Independent Living Market Mostly Unaffected by Housing Crisis
- Mar 12, 2008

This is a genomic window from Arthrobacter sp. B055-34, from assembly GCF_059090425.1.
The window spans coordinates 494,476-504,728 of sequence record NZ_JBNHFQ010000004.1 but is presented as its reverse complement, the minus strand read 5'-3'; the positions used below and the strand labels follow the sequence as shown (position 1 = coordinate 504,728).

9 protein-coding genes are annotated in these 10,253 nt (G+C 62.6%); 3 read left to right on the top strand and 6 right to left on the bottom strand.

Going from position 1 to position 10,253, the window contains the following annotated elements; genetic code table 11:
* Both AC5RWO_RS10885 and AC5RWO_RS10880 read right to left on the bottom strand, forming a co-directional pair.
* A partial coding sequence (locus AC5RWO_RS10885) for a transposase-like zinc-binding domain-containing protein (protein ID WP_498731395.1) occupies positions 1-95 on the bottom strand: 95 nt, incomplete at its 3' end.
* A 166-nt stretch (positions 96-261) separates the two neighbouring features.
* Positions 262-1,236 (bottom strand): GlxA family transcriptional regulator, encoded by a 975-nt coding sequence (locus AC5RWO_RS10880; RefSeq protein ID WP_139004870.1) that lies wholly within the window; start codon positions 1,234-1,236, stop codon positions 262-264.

By Anuradha Kher, Online News EditorAnnapolis, Md.–The overall market conditions for independent living facilities in the top 100 markets are sound, with demand and supply in check and rents growing above the rate of inflation, according to a survey conducted by the Annapolis, Md.-based National Investment Center (NIC) MAP, a data and analysis service for the seniors housing industry that tracked the top 100 markets in its Metro Markets Survey.There is, however, some worry that due to the housing crises, these fundamentals will undergo change and there will be a shift in occupancy rates. “This is because generally when someone moves into an independent living facility, they are doing so by selling their homes,” Michael Hargrave, vice president of NIC MAP, tells MHN.Occupancy in the fourth quarter of 2007 dropped to 92.3 percent from 92.5 percent in the second and third quarters of 2007. There was some softening of fundamentals, with demand being flat on an average. But overall the seniors housing market is looking positive, and is not significantly impacted by the mortgage crises, says Hargrave. “It is a ‘no news is good news’ kind of situation,” he adds.While rents have been growing above the rate of inflation in seniors housing, the fourth quarter of 2007 saw some slowdown. During this quarter, the average monthly revenue per occupied unit was $ 2,390 per month, which represented a 2.2 percent year-on-year increase.From the point of view of construction, things are looking positive, says the study. The number of independent living units under construction in the top 100 markets for the fourth quarter 2007 was 14,722 which represents an overall shortage of 3.9 percent of existing inventory in the markets that have independent living. “The pipeline is not opening up fast enough and there is not enough stock in some of these markets. This is a good opportunity for developers and investors,” says Hargrave.On the other hand, in markets such as Denver and Seattle, there is an excess of inventory and “the concern is whether these markets will be able to absorb the growth,” says Hargrave.There is currently an oversupply of 21.6 percent in Denver and a 19.9 percent excess of inventory in Seattle. But in Atlanta, where the inventory expanded by 17 percent in the fourth quarter of 2007, demand also grew by 13 percent. “So if Atlanta is any indication to go by, these cities should do fine,” says Hargrave.